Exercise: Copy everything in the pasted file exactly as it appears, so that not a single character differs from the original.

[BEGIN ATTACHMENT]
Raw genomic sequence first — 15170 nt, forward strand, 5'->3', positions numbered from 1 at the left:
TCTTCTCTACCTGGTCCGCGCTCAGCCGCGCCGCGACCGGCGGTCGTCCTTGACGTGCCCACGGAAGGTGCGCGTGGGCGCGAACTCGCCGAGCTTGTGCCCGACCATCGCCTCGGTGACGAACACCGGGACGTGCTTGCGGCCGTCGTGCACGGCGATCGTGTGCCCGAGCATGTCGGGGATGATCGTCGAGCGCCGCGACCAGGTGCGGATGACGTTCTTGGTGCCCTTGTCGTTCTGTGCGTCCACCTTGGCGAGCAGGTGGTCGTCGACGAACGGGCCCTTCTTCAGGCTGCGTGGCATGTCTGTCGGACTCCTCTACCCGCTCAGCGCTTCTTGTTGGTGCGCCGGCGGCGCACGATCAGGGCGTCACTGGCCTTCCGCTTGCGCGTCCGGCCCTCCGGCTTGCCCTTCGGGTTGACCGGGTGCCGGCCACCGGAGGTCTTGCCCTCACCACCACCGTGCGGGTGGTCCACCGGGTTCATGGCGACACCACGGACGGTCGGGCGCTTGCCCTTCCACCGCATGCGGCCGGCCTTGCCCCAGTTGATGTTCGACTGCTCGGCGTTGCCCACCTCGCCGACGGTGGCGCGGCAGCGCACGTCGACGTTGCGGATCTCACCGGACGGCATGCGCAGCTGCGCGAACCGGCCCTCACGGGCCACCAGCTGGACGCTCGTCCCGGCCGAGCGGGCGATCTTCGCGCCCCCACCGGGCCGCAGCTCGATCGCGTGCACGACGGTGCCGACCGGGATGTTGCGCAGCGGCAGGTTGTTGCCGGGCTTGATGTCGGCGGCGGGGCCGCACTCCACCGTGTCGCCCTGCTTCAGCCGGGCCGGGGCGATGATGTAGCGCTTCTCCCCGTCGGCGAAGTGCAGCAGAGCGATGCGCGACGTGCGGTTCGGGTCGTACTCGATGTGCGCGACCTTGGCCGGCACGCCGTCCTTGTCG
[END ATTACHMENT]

Raw genomic sequence first — 15170 nt, forward strand, 5'->3', positions numbered from 1 at the left:
TCTTCTCTACCTGGTCCGCGCTCAGCCGCGCCGCGACCGGCGGTCGTCCTTGACGTGCCCACGGAAGGTGCGCGTGGGCGCGAACTCGCCGAGCTTGTGCCCGACCATCGCCTCGGTGACGAACACCGGGACGTGCTTGCGGCCGTCGTGCACGGCGATCGTGTGCCCGAGCATGTCGGGGATGATCGTCGAGCGCCGCGACCAGGTGCGGATGACGTTCTTGGTGCCCTTGTCGTTCTGTGCGTCCACCTTGGCGAGCAGGTGGTCGTCGACGAACGGGCCCTTCTTCAGGCTGCGTGGCATGTCTGTCGGACTCCTCTACCCGCTCAGCGCTTCTTGTTGGTGCGCCGGCGGCGCACGATCAGGGCGTCACTGGCCTTCCGCTTGCGCGTCCGGCCCTCCGGCTTGCCCTTCGGGTTGACCGGGTGCCGGCCACCGGAGGTCTTGCCCTCACCACCACCGTGCGGGTGGTCCACCGGGTTCATGGCGACACCACGGACGGTCGGGCGCTTGCCCTTCCACCGCATGCGGCCGGCCTTGCCCCAGTTGATGTTCGACTGCTCGGCGTTGCCCACCTCGCCGACGGTGGCGCGGCAGCGCACGTCGACGTTGCGGATCTCACCGGACGGCATGCGCAGCTGCGCGAACCGGCCCTCACGGGCCACCAGCTGGACGCTCGTCCCGGCCGAGCGGGCGATCTTCGCGCCCCCACCGGGCCGCAGCTCGATCGCGTGCACGACGGTGCCGACCGGGATGTTGCGCAGCGGCAGGTTGTTGCCGGGCTTGATGTCGGCGGCGGGGCCGCACTCCACCGTGTCGCCCTGCTTCAGCCGGGCCGGGGCGATGATGTAGCGCTTCTCCCCGTCGGCGAAGTGCAGCAGAGCGATGCGCGACGTGCGGTTCGGGTCGTACTCGATGTGCGCGACCTTGGCCGGCACGCCGTCCTTGTCG